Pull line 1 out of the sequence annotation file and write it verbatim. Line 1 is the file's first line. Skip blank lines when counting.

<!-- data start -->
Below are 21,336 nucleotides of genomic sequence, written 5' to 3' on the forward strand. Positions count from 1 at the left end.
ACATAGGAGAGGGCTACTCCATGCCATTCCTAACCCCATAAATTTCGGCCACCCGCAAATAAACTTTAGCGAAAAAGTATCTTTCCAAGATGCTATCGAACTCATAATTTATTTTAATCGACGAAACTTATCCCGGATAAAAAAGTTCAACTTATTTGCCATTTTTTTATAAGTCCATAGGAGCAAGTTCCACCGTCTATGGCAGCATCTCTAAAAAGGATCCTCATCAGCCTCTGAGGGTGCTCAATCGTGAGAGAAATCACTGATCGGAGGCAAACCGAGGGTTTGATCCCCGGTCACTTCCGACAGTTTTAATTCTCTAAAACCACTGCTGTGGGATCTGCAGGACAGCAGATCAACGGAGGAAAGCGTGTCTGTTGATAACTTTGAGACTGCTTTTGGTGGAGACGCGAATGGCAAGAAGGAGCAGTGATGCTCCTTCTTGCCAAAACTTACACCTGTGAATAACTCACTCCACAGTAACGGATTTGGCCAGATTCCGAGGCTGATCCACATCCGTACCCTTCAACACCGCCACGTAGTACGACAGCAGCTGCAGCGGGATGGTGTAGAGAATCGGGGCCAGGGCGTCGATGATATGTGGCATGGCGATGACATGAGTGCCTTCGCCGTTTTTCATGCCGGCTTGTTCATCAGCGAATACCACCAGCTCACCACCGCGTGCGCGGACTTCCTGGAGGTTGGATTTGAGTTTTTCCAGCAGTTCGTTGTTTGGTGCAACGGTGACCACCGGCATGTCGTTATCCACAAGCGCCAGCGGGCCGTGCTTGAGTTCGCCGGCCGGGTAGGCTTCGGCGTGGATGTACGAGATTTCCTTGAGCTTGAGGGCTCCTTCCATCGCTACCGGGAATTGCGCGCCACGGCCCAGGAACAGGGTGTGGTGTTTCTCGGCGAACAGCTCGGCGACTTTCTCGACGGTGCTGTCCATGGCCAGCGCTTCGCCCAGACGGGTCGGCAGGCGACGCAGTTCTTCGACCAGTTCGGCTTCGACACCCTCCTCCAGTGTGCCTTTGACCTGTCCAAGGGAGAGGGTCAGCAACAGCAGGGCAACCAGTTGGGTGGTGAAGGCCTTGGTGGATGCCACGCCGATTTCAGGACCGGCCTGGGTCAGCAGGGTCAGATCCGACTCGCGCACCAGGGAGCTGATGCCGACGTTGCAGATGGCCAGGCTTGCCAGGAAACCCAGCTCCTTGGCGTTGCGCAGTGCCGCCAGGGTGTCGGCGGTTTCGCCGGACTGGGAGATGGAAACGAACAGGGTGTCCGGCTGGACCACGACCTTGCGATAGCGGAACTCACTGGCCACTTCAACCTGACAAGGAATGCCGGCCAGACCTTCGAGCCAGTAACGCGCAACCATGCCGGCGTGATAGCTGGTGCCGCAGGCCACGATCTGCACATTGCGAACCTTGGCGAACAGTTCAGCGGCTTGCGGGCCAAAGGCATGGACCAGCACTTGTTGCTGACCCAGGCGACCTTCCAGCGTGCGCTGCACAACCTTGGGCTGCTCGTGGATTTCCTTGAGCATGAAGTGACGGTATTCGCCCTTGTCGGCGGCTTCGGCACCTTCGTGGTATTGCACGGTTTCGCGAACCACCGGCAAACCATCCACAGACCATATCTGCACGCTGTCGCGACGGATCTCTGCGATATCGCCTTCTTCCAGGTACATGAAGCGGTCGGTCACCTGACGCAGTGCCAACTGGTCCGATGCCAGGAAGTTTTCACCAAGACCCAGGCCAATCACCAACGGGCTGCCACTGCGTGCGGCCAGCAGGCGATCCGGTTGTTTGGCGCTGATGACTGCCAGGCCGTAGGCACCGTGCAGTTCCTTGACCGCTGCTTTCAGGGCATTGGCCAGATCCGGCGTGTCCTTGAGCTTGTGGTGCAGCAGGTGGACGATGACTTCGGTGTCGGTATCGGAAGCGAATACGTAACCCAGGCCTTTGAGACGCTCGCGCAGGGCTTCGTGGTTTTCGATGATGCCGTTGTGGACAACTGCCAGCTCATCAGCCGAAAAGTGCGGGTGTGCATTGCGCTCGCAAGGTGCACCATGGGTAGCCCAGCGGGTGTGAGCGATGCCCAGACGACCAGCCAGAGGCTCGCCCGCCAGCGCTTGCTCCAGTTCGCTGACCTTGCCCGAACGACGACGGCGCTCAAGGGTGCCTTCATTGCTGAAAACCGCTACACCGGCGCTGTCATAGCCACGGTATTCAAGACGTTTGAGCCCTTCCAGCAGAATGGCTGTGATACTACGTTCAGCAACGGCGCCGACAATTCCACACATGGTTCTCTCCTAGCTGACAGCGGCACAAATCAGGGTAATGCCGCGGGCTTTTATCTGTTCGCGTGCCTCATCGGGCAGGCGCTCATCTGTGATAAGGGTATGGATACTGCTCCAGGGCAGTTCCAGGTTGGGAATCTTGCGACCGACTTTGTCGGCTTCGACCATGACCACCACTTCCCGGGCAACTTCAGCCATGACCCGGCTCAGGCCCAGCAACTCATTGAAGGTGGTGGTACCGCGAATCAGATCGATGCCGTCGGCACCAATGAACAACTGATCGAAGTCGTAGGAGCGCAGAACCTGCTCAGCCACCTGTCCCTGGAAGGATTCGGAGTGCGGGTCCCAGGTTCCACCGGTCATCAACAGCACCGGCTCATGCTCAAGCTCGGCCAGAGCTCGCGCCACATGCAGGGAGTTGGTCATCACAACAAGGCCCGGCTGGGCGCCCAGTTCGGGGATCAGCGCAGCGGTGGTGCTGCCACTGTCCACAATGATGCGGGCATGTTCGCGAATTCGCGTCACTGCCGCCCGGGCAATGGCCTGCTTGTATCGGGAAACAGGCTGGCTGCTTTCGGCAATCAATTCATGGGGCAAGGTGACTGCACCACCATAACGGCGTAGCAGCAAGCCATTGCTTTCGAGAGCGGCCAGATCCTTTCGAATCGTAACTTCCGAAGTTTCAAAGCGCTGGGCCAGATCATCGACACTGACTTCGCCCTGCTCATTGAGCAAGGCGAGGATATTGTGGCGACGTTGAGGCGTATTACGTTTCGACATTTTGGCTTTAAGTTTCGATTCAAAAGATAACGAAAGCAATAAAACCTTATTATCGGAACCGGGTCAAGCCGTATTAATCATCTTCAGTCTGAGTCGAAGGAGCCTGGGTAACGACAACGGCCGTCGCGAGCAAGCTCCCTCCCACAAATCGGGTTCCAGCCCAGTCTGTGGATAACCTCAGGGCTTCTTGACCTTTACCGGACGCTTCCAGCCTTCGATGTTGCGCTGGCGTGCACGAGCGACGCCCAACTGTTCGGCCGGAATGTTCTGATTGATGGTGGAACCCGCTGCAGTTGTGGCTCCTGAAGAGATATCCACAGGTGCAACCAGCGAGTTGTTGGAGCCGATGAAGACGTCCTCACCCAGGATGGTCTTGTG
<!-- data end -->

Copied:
Below are 21,336 nucleotides of genomic sequence, written 5' to 3' on the forward strand. Positions count from 1 at the left end.